By Jane Verity © Dementia Care International
Food is essential to life and its preparation and presentation often become part of our identity (cultural, religious, community), offering security both in the sense of belonging and in the sense of safety. Food provides far more than sustenance. It also brings comfort and sociability, meeting two very important needs of people with dementia and all those in aged care.
Food forms the basis of many traditions. Different foods are offered and shared at different times and in different situations. For example, we offer soup to someone who is ill: chocolates and sweets as gifts of thanks: cakes and biscuits at times of disaster – after floods and fires, local communities rally to support those affected; we drink champagne to celebrate good fortune – the streets of Perth almost flowed with bubbly when Australia won the America’s Cup; we dine in restaurants or cook special meals to celebrate birthdays and anniversaries; we offer a drink when people visit; we share a meal as a gesture of friendship.
Various religions have special traditions involving food. Christianity celebrates Easter with unique food offerings, such as chocolate eggs, rabbits and bilbies, and Christmas with ham, turkey, pudding and mince pies. Muslims celebrate the end of Ramadan with barbequed lamb, special rice, unleavened bread, hummus and salad. Buddhism has a celebration in May which includes celebratory foods.
Cultural influences include:
Staple starches: Anglo-Celts eat bread and potatoes; Mediterranean people eat pasta; Asians and Middle Easterners eat rice.
Mealtimes: Australian breakfast 7 – 9 am, lunch 12 – 2 pm, dinner 6 – 8 pm, in the Middle East breakfast 10 am, lunch 2 – 4 pm, dinner 10 – 12 midnight.
Main meal: Australia evenings, Europe mid-day.
Eating customs: Westerners eat with a knife and fork, whilst Asians use chopsticks. In the Middle East only the right hand touches the food, and unleavened bread is used to “mop up” the plate; while in Sri Lanka the rice is balled with thumb and 3 fingers to convey the other food on the plate to the mouth.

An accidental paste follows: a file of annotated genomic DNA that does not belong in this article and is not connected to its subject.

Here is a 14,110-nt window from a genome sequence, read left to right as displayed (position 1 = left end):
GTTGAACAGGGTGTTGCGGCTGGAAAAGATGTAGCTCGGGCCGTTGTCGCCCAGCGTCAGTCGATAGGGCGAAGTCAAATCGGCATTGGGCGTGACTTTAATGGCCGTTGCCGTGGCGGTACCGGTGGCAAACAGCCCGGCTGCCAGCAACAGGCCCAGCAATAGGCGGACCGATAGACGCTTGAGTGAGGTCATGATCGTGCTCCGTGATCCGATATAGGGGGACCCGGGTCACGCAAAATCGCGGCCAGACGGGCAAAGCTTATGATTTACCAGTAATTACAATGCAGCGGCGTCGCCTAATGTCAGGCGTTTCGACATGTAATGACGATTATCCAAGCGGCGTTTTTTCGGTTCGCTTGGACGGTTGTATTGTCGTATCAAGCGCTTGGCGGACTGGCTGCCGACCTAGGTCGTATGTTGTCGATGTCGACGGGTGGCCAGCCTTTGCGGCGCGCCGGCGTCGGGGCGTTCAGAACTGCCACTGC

Many traditions exist regarding setting the table, serving alcoholic beverages, snacks, and even how and when we pick our teeth.
The giving and receiving of food is one of our main symbols of security and reassurance – we accept food more readily from someone we consider a friend or ally. Potentially difficult meetings are often moderated by the offering of food and beverages.
Sharing food during holidays or religious festivals or other celebrations creates a sense of belonging amongst those who have eaten together – how many group photos include food and/or beverages?
The dependency on someone-else regarding an aspect of eating can also create a special intimacy:
- someone cutting up our food if we are unable to do so
- being fed by someone else
- the traditional act of seduction when a loved one is plied with individually chosen special foods.
Food and its consumption often form the basis of social activities. Sadly, those requiring tube feeds are often not included in these activities. Typically the tube-fed person is not even asked if they would like to attend the activity – this results in the social isolation of a group of people who are already vulnerable. For, in losing their ability to eat, they have also lost many of the markers of their identity; markers closely linked to the food traditions of their culture.
Culture determines many aspects of life including food traditions. Changes in the food we offer and in how it is offered can impact on our sense of security and belonging and on our sense of being.